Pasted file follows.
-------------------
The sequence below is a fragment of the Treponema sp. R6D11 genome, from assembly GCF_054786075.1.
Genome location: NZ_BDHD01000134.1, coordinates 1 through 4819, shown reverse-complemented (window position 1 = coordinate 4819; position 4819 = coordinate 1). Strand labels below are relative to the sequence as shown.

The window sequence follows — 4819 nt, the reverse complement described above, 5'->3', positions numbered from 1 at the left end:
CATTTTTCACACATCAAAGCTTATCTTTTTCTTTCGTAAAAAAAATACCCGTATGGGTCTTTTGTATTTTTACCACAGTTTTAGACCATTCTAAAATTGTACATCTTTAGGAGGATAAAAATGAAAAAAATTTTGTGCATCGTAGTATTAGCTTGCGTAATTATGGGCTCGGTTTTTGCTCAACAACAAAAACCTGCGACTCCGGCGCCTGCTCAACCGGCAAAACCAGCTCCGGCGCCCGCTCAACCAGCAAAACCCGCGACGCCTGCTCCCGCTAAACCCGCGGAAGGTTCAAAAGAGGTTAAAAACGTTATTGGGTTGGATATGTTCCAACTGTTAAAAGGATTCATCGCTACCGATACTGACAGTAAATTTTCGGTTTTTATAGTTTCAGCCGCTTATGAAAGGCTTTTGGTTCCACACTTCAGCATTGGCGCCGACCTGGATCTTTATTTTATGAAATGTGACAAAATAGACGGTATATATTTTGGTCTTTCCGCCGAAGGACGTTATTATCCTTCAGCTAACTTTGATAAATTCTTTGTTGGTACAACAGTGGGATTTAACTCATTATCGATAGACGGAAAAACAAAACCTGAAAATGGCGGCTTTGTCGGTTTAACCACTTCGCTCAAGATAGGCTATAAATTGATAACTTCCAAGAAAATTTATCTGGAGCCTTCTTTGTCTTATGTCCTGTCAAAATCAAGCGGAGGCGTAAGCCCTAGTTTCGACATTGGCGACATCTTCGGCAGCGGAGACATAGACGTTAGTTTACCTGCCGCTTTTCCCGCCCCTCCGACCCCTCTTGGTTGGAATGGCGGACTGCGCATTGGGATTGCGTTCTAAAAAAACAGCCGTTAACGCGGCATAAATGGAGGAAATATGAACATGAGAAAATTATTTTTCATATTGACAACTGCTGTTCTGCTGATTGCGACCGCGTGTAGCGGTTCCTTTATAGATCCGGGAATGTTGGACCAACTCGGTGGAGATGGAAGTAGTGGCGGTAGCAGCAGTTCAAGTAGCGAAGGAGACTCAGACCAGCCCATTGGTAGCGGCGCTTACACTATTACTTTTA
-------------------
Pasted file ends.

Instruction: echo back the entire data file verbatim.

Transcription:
The sequence below is a fragment of the Treponema sp. R6D11 genome, from assembly GCF_054786075.1.
Genome location: NZ_BDHD01000134.1, coordinates 1 through 4819, shown reverse-complemented (window position 1 = coordinate 4819; position 4819 = coordinate 1). Strand labels below are relative to the sequence as shown.

The window sequence follows — 4819 nt, the reverse complement described above, 5'->3', positions numbered from 1 at the left end:
CATTTTTCACACATCAAAGCTTATCTTTTTCTTTCGTAAAAAAAATACCCGTATGGGTCTTTTGTATTTTTACCACAGTTTTAGACCATTCTAAAATTGTACATCTTTAGGAGGATAAAAATGAAAAAAATTTTGTGCATCGTAGTATTAGCTTGCGTAATTATGGGCTCGGTTTTTGCTCAACAACAAAAACCTGCGACTCCGGCGCCTGCTCAACCGGCAAAACCAGCTCCGGCGCCCGCTCAACCAGCAAAACCCGCGACGCCTGCTCCCGCTAAACCCGCGGAAGGTTCAAAAGAGGTTAAAAACGTTATTGGGTTGGATATGTTCCAACTGTTAAAAGGATTCATCGCTACCGATACTGACAGTAAATTTTCGGTTTTTATAGTTTCAGCCGCTTATGAAAGGCTTTTGGTTCCACACTTCAGCATTGGCGCCGACCTGGATCTTTATTTTATGAAATGTGACAAAATAGACGGTATATATTTTGGTCTTTCCGCCGAAGGACGTTATTATCCTTCAGCTAACTTTGATAAATTCTTTGTTGGTACAACAGTGGGATTTAACTCATTATCGATAGACGGAAAAACAAAACCTGAAAATGGCGGCTTTGTCGGTTTAACCACTTCGCTCAAGATAGGCTATAAATTGATAACTTCCAAGAAAATTTATCTGGAGCCTTCTTTGTCTTATGTCCTGTCAAAATCAAGCGGAGGCGTAAGCCCTAGTTTCGACATTGGCGACATCTTCGGCAGCGGAGACATAGACGTTAGTTTACCTGCCGCTTTTCCCGCCCCTCCGACCCCTCTTGGTTGGAATGGCGGACTGCGCATTGGGATTGCGTTCTAAAAAAACAGCCGTTAACGCGGCATAAATGGAGGAAATATGAACATGAGAAAATTATTTTTCATATTGACAACTGCTGTTCTGCTGATTGCGACCGCGTGTAGCGGTTCCTTTATAGATCCGGGAATGTTGGACCAACTCGGTGGAGATGGAAGTAGTGGCGGTAGCAGCAGTTCAAGTAGCGAAGGAGACTCAGACCAGCCCATTGGTAGCGGCGCTTACACTATTACTTTTA